Recent Event Highlights: New York Times v the United States, Schenck v. United States, and 13 more...
Created by valerie32 on Oct 27, 2010
Last updated: 11/23/10 at 08:38 AM
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The District of Columbia mandated that anyone who owned a gun must have a liscencse for it and keep it disarmed. A group of private gun owners felt this violated the 2nd amendment. The Supreme Court decided that it was not a violation of the second amendment.
In 2002 there was an effort by senators John McCain and Russell Feingold to change the way money was obtained in political campaigning. They called this the McCain–Feingold Act. The case was taken to the supreme court because it interfered with Article 1, Section 4 of the constitution. The court decided that the law did not violate the constituion and the McCains law passed but there were loopholes.
The dissenting opinion believed that the "extraordinary importance" of the case should not let this law pass.
Johnson burned an american flag as protest againt President Ronald Reagan. He was convicted under state law for flag desecration. The supreme court decided that burning the flag was protected by the first amendment. The court decieded that this was Johnsons right to expression. This decision was not liked to well by the public. The dissenting opinion felt that an exception should be made to the first amendment for the flag because, the flag is such a powerful symbol.
Roe was a Texas resident who wanted to have an abortion, Texas law prevented a woman from having an abortion unless it was threatining the woman's life. The question the supreme court had to answer was "Does the Constitution embrace a woman's right to terminate her pregnancy by abortion?" The court decided that a womans right to privacy was protected by the 14th amendment. The decision gave women the right to choose and the law was made in 46 more states. They decided this on the precedent of Griswold v. Conneticuit. The dissenting opinion was worried that abortions would be overused or used for convienence.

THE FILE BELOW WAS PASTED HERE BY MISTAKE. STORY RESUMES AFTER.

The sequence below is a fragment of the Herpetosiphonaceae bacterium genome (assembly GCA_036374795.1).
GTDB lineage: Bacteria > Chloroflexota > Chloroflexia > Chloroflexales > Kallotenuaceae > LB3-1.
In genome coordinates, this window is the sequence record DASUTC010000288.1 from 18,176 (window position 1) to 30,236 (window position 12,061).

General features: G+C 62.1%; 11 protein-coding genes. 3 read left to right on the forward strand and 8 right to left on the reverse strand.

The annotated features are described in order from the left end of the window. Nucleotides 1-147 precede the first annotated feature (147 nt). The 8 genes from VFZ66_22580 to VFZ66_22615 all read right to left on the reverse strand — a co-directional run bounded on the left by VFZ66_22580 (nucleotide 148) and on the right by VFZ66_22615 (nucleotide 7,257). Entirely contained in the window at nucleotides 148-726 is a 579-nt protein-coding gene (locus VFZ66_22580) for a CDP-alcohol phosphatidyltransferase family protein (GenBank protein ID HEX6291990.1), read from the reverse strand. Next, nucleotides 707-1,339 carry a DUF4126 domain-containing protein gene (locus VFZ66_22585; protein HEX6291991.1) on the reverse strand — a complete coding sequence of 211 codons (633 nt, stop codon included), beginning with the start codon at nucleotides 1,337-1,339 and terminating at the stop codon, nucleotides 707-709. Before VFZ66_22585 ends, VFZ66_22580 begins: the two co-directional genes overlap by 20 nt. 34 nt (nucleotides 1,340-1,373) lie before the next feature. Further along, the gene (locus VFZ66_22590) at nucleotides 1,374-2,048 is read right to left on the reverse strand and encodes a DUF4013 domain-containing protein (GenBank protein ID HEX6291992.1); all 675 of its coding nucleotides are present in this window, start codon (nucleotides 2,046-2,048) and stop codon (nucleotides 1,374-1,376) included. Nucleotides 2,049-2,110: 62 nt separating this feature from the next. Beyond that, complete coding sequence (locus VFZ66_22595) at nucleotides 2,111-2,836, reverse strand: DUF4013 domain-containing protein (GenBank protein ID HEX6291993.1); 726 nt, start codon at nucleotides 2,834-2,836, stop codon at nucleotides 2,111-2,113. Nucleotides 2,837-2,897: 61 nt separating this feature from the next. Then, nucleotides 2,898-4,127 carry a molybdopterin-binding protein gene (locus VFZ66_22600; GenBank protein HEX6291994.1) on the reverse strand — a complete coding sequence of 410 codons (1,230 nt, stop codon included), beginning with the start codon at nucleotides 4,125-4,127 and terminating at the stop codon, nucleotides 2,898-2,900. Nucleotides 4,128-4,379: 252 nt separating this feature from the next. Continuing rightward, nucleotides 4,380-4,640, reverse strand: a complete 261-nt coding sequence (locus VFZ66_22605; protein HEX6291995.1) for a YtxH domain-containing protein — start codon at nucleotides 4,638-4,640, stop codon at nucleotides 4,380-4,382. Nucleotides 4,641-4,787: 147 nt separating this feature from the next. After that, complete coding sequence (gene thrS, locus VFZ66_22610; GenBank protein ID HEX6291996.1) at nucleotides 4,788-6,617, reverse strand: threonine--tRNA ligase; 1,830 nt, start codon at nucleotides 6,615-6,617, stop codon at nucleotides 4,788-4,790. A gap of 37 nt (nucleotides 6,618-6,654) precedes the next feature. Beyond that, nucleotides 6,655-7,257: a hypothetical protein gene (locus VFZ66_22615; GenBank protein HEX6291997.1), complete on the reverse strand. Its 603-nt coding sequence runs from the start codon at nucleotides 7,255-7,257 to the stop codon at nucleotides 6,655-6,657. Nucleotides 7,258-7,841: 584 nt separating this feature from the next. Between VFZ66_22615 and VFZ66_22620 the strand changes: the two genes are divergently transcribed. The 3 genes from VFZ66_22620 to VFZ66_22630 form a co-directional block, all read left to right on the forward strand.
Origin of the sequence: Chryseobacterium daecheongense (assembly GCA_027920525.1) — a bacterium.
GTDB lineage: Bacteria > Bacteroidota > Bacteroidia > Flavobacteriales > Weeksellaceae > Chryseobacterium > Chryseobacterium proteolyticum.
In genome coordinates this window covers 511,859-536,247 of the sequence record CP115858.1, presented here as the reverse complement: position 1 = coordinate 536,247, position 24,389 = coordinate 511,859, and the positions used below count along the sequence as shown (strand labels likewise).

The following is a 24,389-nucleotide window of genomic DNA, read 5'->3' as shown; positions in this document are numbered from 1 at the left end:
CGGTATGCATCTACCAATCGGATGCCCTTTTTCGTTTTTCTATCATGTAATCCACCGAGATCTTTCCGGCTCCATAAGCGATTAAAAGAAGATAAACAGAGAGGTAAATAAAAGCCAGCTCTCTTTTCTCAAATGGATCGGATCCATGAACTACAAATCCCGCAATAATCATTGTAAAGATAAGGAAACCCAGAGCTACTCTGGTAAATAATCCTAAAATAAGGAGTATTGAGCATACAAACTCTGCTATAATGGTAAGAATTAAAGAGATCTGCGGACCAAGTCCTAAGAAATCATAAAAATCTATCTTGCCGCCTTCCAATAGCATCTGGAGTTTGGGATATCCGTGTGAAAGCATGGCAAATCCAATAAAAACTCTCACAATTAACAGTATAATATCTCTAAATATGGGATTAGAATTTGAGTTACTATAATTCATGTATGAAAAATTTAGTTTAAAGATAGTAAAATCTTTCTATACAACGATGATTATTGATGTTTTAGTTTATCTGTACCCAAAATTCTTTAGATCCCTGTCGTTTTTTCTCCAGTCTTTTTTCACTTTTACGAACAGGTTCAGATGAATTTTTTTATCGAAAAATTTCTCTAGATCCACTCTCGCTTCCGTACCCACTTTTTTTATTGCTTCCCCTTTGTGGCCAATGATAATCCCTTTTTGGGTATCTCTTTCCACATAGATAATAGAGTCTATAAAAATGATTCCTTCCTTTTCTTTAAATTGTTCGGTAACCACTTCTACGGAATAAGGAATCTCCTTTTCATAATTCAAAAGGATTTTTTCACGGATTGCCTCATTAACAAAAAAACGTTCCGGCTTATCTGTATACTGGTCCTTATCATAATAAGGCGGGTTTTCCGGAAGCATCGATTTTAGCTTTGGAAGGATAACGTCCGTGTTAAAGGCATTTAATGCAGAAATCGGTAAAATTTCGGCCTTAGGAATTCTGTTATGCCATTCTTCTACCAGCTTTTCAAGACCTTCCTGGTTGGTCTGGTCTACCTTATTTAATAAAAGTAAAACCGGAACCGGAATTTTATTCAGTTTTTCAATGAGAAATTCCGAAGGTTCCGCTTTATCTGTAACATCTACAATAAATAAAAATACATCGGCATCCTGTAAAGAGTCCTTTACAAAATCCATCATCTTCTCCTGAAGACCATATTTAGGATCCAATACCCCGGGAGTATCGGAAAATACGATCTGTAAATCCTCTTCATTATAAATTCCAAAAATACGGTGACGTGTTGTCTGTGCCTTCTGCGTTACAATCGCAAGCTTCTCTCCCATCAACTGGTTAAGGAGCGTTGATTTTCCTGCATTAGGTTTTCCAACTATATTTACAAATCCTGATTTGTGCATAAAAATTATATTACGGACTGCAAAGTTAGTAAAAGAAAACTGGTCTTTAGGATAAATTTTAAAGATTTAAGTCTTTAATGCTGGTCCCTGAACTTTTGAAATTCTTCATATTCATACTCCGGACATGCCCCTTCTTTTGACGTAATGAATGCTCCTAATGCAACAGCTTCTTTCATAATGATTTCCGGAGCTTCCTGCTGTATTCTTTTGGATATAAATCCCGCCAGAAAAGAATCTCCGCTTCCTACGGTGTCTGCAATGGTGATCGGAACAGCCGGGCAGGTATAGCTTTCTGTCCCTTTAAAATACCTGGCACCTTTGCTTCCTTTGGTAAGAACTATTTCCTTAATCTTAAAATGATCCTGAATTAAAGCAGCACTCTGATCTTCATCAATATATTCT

Miller, had a mass campaign mailing campaign to advertise the selling of "adult materials". He was convicted for distributing "obscene" materials. Unwilling recipiants of the materials went to the police. Miller believed that he was protected under the first amendment. The court decided that obscene matetrials were not protected by the first amendment and Milller was guilty. The court changed the test for obscenity. The dissenting opinion believed that the material passed the current obscenity test.
New York Times v. United States gave the New York Times and The Washington Post the right to publish at the time classified papers without risk of government interference. Nixon didn't want the newspapers to be able to print these "classified" papers. Nixon's administration sued the newspapers for using the "classified information" in their paper. This violated the newspapers first amendment because, they had freedom of press.The court ruled in favor of the New York TImes due to the first amendment. This was a literal interpretation of the constitution. The dissenting opinion was the information in the papers should be carefully reviewed before being published to the public.
In Rhode Island state money was provided to private schools therefore causing a controversy of seperation of church and state. The court had to decide if money could be provided for these private schools because they were a church sponsored orginization. It was decided that the states had violated the 1st amendment of seperation of church and state. There was not a dissenting opinion.